The University of Minnesota will significantly scale back plans for developing a 5,000 acre property it owns near Rosemount.
The university's vision for a sustainable community of 20,000 to 30,000 residents has been shelved in favor of preserving agricultural research on the site.
"Given changing market conditions and our priorities in light of the Twin Cities Strategic Plan, this new vision represents the best way to move forward," university president Eric Kaler said in a statement issued Friday after regents approved a resolution in favor of the new focus for the property.
Five years ago, the university released its ambitious plan for UMore Park, essentially proposing to build a new town from the ground up about 20 miles south of the Twin Cities. In addition to its tens of thousands of residents it was supposed to have schools, businesses and industry.
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Charles Muscoplat, a former university dean who was named president of UMore Development LLC, described it in 2010 as a community "that strives for carbon neutrality, self-sufficient in energy production, lots of green space and planned for transportation."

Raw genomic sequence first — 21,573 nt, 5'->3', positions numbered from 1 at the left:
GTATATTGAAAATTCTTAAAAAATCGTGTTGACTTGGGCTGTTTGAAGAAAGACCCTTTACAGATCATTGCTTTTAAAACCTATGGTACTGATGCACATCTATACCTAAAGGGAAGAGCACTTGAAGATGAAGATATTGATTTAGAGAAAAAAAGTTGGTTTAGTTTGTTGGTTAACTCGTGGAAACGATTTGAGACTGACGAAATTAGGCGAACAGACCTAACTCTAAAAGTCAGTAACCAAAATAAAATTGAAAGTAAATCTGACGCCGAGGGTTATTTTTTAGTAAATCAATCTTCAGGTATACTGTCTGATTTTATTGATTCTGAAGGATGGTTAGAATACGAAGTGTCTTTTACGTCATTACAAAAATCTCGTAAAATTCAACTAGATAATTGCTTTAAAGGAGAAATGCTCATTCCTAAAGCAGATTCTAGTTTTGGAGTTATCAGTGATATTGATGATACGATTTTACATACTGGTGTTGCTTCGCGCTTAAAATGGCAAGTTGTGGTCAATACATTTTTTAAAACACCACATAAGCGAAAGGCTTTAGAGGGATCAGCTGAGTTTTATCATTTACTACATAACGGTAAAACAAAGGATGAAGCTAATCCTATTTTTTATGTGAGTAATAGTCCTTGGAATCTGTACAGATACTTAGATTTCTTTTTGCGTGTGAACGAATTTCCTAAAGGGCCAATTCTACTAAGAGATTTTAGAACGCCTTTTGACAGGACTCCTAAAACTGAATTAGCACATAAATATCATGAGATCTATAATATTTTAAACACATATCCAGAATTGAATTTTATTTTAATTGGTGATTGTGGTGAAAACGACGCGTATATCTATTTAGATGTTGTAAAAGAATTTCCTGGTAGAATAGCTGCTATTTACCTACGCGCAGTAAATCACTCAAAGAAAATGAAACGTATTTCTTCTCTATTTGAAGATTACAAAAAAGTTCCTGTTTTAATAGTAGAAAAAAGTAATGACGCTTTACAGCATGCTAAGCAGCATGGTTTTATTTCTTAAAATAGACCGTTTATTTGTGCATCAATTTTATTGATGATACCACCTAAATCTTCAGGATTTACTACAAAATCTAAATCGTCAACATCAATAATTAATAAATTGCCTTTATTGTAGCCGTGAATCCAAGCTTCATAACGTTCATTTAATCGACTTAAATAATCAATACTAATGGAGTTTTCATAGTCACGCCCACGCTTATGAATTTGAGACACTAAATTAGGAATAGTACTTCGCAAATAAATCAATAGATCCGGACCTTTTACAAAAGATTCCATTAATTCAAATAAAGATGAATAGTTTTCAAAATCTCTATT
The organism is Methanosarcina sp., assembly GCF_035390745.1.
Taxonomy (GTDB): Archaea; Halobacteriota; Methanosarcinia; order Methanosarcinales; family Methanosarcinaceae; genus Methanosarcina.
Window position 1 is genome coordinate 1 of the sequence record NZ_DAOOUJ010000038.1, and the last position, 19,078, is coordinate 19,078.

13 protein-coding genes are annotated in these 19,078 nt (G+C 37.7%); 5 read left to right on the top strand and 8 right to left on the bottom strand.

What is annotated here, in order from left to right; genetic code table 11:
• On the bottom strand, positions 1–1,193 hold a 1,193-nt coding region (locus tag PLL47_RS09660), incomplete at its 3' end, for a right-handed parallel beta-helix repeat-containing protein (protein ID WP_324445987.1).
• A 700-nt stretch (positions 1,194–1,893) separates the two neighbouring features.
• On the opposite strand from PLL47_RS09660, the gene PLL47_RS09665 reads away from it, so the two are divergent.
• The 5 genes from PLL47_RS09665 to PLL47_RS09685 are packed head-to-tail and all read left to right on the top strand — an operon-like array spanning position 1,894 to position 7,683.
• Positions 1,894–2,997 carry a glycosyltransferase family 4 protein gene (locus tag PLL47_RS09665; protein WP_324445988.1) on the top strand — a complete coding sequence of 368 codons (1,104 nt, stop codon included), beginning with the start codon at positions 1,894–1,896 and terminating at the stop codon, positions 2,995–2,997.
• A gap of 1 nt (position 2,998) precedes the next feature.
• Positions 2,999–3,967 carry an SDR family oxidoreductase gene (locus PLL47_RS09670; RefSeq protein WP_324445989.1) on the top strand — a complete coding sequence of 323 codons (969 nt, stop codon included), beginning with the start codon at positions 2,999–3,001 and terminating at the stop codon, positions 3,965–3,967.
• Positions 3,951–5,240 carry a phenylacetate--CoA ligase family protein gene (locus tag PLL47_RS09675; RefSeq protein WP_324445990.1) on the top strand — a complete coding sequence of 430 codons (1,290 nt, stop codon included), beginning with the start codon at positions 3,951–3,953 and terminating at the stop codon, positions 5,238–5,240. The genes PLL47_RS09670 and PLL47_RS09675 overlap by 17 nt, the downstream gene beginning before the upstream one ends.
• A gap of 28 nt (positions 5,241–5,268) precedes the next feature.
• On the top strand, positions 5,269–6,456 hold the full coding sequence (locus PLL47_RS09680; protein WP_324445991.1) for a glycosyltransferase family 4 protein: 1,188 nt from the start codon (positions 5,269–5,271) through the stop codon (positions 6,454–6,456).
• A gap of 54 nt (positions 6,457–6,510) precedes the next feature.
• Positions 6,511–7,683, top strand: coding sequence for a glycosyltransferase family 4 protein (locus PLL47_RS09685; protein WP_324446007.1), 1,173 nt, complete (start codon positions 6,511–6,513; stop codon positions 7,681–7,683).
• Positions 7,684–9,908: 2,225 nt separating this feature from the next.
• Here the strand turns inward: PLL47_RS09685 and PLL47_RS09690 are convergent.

Residential and commercial development may still occur at the site, but it will happen without the active oversight of the university, which is dissolving UMore Development LLC. Instead, the university will seek proposals from potential private developers.
University research will continue on the site. A report to regents cited the property's uniform and flat soil, as well as its proximity to the Twin Cities campus, in declaring it "a unique and valuable resource" for agricultural experiments. Research activities are expected to generate about $70 million for the university over the next 40 years.
In order to maintain its suitability for agricultural research, the university will try to renegotiate gravel mining leases with Dakota Aggregates, which currently has to provide a three-year notice to mine on parts of the property. The university would like to extend that window to provide more certainty as it seeks grants for new research.